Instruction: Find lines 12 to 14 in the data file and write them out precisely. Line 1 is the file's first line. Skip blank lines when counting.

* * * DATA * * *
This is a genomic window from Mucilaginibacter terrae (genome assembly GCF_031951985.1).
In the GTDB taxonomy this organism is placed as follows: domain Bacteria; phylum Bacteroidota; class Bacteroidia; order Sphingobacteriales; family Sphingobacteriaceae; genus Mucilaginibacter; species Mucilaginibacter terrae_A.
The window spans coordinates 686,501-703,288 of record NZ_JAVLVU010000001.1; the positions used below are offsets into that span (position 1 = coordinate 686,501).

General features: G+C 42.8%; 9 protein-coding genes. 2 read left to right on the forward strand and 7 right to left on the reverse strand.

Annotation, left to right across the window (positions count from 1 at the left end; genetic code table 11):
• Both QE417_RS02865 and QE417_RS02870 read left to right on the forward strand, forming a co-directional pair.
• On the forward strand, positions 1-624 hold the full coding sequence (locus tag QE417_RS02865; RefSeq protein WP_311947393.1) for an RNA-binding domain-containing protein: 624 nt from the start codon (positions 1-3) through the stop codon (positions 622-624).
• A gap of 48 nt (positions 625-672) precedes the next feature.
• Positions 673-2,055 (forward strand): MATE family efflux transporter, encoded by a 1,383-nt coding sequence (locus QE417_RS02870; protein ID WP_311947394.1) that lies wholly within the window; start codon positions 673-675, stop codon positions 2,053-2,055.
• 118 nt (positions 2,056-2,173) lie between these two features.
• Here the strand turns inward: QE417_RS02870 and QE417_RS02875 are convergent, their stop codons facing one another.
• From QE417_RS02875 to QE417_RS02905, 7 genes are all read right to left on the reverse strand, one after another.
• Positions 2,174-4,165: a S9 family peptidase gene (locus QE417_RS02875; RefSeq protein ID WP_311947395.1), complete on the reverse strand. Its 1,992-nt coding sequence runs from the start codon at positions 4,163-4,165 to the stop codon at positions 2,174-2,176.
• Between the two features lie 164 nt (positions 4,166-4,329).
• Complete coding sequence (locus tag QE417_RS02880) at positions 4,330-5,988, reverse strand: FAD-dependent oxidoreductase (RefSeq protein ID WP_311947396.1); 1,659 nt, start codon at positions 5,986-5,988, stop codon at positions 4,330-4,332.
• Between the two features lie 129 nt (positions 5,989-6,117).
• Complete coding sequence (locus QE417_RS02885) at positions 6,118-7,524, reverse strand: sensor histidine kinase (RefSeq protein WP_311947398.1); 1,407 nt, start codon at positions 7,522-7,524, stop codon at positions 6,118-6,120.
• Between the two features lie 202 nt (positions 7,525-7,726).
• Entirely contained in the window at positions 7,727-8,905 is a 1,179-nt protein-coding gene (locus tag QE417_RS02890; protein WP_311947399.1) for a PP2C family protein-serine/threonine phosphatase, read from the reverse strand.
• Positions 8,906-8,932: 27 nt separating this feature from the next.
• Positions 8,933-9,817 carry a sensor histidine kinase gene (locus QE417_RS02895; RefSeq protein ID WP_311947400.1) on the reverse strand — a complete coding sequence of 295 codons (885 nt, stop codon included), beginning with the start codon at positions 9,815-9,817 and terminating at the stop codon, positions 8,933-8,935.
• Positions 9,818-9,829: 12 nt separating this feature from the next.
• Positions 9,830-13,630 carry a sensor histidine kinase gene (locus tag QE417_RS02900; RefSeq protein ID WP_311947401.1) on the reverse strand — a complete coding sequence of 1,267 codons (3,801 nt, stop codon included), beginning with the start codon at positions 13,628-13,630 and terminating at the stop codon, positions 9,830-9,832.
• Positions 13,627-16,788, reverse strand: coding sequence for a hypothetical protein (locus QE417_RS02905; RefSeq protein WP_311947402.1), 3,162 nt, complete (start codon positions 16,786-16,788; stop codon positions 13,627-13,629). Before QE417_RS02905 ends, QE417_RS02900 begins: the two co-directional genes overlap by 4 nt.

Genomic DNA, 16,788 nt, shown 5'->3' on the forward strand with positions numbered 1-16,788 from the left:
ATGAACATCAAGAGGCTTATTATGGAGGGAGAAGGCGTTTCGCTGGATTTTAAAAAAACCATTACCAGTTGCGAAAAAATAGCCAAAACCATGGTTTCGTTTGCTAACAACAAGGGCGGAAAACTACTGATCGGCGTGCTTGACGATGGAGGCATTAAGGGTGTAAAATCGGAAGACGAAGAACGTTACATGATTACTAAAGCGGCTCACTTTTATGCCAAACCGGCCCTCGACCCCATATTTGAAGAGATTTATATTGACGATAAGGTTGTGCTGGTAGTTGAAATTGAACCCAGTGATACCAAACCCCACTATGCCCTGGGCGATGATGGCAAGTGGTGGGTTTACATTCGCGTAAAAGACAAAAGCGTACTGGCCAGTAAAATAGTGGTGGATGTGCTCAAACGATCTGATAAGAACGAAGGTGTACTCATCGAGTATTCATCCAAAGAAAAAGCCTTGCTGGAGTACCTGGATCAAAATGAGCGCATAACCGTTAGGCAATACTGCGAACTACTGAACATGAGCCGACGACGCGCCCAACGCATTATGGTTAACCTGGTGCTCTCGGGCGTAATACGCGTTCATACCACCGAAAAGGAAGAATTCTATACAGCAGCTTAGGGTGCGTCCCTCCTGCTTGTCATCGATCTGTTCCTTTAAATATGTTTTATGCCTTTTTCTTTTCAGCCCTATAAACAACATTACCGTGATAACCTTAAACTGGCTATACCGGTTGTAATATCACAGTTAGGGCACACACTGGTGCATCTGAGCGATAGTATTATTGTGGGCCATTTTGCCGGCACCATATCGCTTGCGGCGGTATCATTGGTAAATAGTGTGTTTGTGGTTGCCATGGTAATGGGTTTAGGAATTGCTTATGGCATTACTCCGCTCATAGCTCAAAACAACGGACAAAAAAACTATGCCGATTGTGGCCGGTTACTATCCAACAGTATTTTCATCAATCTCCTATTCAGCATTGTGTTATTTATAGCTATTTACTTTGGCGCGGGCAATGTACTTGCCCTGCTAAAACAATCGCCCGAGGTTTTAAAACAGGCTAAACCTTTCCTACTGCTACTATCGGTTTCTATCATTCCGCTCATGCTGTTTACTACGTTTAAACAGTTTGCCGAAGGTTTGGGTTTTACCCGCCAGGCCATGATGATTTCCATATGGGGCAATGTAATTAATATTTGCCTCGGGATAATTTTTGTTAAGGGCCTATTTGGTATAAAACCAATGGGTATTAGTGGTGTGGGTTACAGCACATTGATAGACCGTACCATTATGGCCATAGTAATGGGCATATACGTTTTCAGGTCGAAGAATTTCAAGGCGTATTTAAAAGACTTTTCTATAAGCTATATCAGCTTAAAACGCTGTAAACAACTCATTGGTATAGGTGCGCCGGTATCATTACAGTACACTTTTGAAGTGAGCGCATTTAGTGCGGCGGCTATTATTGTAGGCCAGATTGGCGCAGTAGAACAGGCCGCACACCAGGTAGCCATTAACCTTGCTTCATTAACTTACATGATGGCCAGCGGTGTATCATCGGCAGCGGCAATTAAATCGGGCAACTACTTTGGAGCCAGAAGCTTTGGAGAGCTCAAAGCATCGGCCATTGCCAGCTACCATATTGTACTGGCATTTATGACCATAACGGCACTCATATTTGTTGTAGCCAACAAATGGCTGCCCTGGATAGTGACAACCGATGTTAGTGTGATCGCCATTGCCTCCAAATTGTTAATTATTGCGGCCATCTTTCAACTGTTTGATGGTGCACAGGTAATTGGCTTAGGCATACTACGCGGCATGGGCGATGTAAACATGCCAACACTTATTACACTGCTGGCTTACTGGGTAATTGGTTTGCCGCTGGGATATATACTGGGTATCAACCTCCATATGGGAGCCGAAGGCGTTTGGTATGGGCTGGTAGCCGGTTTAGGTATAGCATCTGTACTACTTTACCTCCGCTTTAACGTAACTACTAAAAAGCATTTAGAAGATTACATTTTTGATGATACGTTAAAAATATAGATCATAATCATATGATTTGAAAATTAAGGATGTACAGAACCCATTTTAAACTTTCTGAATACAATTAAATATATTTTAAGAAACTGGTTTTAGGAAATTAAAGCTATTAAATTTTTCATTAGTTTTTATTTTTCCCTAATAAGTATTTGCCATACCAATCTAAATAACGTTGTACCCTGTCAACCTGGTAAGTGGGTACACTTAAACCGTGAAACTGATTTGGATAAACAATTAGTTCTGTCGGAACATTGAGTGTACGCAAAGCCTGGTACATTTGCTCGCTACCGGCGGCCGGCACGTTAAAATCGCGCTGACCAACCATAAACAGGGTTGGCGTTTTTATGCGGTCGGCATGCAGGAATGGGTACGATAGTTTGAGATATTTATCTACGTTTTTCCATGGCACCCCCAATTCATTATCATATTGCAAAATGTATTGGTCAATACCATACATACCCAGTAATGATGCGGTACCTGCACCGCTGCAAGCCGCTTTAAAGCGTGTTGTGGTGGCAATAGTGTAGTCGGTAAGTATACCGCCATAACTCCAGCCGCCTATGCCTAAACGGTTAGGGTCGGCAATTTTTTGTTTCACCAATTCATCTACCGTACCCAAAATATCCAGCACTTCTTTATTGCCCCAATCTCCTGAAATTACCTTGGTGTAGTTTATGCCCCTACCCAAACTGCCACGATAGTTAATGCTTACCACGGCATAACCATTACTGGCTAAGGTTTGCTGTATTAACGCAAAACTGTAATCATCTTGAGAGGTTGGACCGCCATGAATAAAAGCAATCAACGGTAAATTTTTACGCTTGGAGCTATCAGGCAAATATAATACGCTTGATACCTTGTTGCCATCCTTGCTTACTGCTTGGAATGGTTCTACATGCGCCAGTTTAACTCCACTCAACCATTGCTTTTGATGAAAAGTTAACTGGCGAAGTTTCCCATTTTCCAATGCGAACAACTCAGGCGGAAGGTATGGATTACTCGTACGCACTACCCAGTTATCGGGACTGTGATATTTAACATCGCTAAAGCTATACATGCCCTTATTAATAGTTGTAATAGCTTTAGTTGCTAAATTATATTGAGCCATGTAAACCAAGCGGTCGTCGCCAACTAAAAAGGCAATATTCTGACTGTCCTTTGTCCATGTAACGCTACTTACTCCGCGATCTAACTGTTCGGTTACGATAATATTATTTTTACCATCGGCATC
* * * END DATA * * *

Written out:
• From QE417_RS02875 to QE417_RS02905, 7 genes are all read right to left on the reverse strand, one after another.
• Positions 2,174-4,165: a S9 family peptidase gene (locus QE417_RS02875; RefSeq protein ID WP_311947395.1), complete on the reverse strand. Its 1,992-nt coding sequence runs from the start codon at positions 4,163-4,165 to the stop codon at positions 2,174-2,176.
• Between the two features lie 164 nt (positions 4,166-4,329).